(Originally posted on ASCD EDge)

By Steven Weber

School leadership has changed over the past twenty years. The role of a building principal is similar to the combined roles of a chef, architect, tightrope walker, public speaker, supervisor, investment broker, and pilot.


As a chef, the school leader stirs the right ingredients and takes risks, adding some original ingredients in order to support teaching and learning.


As an architect, the school leader uses the standards as a blueprint. While the standards provide a blueprint, the principal still needs to identify the school’s vision. The architect looks for weaknesses in the foundation and seeks appropriate action in order to support the entire building.


As a tight rope walker, the principal must balance state board mandates, state and federal legislation, local school board policies, the requests of stakeholders, the needs of students, and the school district’s initiatives. Walking the tightrope is an art and an outstanding principal demonstrates balance.


As a public speaker, the school leader must speak like Dr. Martin Luther King, Jr. When the principal speaks to families, the message must be intentional.  Speaking to the staff provides the principal with an opportunity to influence teaching and learning. A public presentation to the Board of Education is another way that the building leader can advocate for his or her school. Public speaking is no longer an option for school leaders.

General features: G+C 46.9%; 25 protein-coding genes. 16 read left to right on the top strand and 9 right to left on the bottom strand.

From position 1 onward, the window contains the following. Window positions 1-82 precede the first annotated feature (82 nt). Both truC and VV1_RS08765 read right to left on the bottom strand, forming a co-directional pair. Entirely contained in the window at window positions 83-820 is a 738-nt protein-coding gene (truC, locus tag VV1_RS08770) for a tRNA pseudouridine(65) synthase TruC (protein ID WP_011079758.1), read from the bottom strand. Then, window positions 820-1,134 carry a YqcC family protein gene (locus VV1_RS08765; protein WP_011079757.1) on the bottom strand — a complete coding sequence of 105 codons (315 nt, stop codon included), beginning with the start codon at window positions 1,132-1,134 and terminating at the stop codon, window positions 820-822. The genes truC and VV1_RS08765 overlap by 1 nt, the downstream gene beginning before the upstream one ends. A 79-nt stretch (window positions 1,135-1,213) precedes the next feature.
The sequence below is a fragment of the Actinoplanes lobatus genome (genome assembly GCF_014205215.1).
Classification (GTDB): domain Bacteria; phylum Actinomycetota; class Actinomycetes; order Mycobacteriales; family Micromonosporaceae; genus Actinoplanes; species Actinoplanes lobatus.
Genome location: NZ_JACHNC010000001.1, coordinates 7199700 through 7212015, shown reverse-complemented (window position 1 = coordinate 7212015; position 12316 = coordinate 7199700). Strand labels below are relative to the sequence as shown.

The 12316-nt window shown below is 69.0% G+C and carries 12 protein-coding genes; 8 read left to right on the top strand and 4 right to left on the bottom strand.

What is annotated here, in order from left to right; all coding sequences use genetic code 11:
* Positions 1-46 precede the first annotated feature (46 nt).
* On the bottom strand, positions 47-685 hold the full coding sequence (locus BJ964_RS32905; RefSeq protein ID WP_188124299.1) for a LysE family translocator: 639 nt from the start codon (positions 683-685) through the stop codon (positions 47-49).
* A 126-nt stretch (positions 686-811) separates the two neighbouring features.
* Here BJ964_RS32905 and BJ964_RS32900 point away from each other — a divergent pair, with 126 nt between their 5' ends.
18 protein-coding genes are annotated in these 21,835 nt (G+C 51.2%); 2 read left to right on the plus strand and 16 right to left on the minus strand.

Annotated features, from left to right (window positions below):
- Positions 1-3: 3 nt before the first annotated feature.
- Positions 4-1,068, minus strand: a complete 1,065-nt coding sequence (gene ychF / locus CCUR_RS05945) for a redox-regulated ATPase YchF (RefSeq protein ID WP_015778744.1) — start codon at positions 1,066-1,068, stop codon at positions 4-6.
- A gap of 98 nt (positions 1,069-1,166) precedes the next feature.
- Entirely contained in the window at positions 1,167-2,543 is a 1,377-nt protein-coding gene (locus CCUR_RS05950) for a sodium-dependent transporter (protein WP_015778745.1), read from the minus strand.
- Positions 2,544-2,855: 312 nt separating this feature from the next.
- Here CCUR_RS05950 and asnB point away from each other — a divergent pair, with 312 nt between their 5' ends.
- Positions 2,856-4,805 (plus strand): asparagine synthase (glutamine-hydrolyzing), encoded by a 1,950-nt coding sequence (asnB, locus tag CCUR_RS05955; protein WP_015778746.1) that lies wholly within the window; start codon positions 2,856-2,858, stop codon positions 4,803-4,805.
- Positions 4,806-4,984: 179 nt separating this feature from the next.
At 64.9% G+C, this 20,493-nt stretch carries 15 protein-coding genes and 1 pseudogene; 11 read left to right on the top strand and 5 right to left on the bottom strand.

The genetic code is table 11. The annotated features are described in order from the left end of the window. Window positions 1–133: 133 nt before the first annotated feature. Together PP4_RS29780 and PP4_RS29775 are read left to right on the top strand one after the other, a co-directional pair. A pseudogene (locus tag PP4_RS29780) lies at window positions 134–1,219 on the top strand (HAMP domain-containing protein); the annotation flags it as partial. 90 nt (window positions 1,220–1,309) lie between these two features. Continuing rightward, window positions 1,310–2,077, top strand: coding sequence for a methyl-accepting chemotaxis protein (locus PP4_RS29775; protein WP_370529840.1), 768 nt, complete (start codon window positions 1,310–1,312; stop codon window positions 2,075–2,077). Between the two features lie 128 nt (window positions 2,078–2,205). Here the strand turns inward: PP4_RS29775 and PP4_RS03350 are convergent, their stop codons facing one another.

As a supervisor, the school leader visits classrooms and provides feedback on teaching and learning. The school leader must demonstrate effective communication skills and must use this role to support teachers.  Teachers need to grow and supervision provides the principal with an opportunity to help each teacher reflect on the whole child and the needs of each student. Supervision is not a responsibility to be taken lightly.


As an investment broker, the school leader is investing in the future. The return on the investment may not be seen for twenty years, but the investment is important. Should the principal use school funds for an extra reading tutor? Should the school purchase an app to increase communication with families? Is it worth the money to purchase iPads for every fourth grader? When a principal is able to make critical decisions using the taxpayers’ money or PTA funds, then he or she is making investment decisions.


As a pilot, the school leader is taking the school to new heights. The takeoff is critically important, but a safe landing at the end of the school year is also worth noting. Did the school staff take students to a new location, or did they spend the entire year on the runway? While in flight, the principal must monitor teaching and learning and make adjustments. If students are off course, the principal must work with teachers and school staff to redirect the plane and help all students prepare for their final destination.
Are you considering becoming a school leader? It’s not as easy as it looks. Excellent school leaders demonstrate the same skills as leaders in other fields. “Leaders must wake people out of inertia. They must get people excited about something they’ve never seen before, something that does not yet exist” (Rosabeth Moss Kanter).  Do you have what it takes?


Steven Weber is the Executive Director of Curriculum and Instruction for Chapel Hill-Carrboro City Schools (NC).  He has served as a classroom teacher, assistant principal, principal, and social studies specialist with the Arkansas Department of Education and North Carolina Department of Public Instruction.  Follow his blog on ASCD EDge, connect with him on Twitter @curriculumblog and on Voxer at sweber.